I walk down the nicely paved road, past the charming little houses painted in pastel colors of deception. I used to long to live in one of those houses. I used to want a house like this, a yard like everyone else’s. Sometimes I stop and wonder for a moment just how much the city’s changed in the past year. Then I think maybe it wasn’t the city that changed at all.

As I continue along my way, I see the curious stares, the whispers, the slight hesitation in gait. They all used to bother me, too. Just like a maintenance crew would hurry to fix a little chip in the pastel paint of the endless houses, I am a little chip in the perfection of the city. But I can’t be fixed. In my difference, I pique curiosity.

Then behind me, I hear it.

“Who are you supposed to be?” I stop, and then turn on my heel to meet the eyes of a girl about my age wearing the blue skirt and badge of an announcer. I know that all of the citizens have been thinking that same question as I made my way through the neighborhood, but the girl was the only one brave enough to say it. For that, I grudgingly admire her, even though her question is accompanied by the sneer on her face and the arms crossed on her chest.

I stand there, my arms down by my side, my chin held up high, and my eyes never leaving hers. All around us, the citizens have stopped in their daily lives to watch our little confrontation. She’s pretty, this girl. Auburn hair falling in slight waves, perfect porcelain skin. But her eyes are cut like stone above her cheekbones. She fits her job well. They always want the announcers to look good, to present the perfect picture of the city.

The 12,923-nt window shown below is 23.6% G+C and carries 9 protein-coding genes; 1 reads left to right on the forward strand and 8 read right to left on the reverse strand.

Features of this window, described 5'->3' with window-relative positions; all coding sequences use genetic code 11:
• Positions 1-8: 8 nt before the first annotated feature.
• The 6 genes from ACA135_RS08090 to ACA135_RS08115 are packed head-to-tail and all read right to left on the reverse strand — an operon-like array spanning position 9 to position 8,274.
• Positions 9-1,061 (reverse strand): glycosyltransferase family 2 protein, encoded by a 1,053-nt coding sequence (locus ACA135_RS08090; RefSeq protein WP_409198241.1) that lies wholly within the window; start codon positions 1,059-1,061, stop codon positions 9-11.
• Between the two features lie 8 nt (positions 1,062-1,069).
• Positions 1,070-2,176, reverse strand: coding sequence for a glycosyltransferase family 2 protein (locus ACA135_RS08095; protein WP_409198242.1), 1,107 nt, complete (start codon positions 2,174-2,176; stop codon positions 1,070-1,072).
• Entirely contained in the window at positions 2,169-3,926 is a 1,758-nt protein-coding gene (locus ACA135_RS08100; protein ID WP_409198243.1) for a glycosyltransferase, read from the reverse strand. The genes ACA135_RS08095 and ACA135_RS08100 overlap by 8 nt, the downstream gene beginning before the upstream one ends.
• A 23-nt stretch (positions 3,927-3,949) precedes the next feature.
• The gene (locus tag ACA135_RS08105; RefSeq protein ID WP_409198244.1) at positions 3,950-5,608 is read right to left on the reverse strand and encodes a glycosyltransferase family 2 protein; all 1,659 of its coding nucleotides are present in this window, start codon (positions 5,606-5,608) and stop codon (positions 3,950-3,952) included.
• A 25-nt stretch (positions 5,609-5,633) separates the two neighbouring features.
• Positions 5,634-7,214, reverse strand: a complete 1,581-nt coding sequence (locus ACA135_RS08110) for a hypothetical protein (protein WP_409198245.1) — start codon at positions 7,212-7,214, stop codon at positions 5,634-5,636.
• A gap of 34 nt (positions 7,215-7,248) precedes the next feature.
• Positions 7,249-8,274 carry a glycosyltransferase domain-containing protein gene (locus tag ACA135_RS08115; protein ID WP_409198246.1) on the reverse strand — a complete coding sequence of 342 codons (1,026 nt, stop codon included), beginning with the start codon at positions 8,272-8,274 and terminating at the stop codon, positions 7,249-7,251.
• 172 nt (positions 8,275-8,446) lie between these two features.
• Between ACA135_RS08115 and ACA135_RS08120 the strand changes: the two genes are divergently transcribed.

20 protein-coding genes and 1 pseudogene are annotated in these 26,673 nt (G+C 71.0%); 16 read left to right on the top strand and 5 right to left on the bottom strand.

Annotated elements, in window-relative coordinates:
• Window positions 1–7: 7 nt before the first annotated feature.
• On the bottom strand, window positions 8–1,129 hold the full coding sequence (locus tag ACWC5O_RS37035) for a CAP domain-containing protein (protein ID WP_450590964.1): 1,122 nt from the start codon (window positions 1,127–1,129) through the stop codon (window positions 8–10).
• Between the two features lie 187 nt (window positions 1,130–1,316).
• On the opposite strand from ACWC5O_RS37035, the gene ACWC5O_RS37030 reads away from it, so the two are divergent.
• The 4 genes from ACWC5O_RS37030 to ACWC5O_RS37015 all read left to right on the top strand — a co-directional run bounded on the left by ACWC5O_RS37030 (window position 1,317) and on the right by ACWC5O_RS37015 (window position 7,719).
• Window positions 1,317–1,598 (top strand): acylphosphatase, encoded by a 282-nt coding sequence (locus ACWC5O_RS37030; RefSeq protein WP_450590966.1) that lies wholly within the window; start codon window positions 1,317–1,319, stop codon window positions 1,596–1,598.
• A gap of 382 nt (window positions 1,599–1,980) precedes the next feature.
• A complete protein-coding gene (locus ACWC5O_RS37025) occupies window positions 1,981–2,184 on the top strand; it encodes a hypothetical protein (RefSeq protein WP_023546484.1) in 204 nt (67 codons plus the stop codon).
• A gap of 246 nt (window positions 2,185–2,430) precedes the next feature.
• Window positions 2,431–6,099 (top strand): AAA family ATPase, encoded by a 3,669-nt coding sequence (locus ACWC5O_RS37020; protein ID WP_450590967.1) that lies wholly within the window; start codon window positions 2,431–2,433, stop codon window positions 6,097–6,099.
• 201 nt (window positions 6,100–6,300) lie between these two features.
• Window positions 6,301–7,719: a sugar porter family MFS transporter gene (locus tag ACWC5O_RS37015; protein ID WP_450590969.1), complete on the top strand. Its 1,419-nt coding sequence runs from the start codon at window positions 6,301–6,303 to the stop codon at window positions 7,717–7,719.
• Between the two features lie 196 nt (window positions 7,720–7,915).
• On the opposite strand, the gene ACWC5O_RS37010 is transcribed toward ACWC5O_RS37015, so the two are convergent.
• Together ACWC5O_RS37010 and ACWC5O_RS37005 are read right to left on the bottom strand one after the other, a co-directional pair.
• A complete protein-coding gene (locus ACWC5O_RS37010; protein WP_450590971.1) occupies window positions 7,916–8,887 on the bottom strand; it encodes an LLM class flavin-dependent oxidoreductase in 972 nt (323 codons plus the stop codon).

As I take her in, her gaze rakes down me as well. My plaited dark hair running down my back, my asymmetrical face. Her eyes pause on my waist, where there is no badge. The longer she looks at me, the further her chin juts out and the fiercer her sneer becomes. I remember how I used to be scared of people like her, people who have known their place in the city from the moment they were born and raised to believe that people who didn’t don’t deserve a place.

Her perfect lips speak. “Well?” I break her glare and look around me. The endless pastel houses. The citizens dressed in the uniforms of their life, some of them with their head held high and their clothes ironed to crisp perfection, others hunched over in the shadows dressed in the clothes of a cleaner.  I look past the houses to the tall metal buildings of the city. I used to think they were beautiful, the way the glass windows mirrored rays of light. Now I see them as prisons, escape barred by the unbreakable chain of expectation. Finally, my gaze returns to the girl.

“Me,” I tell her. “I’m supposed to be me.”

  • Posted: 3 years ago on Tuesday 12 July 11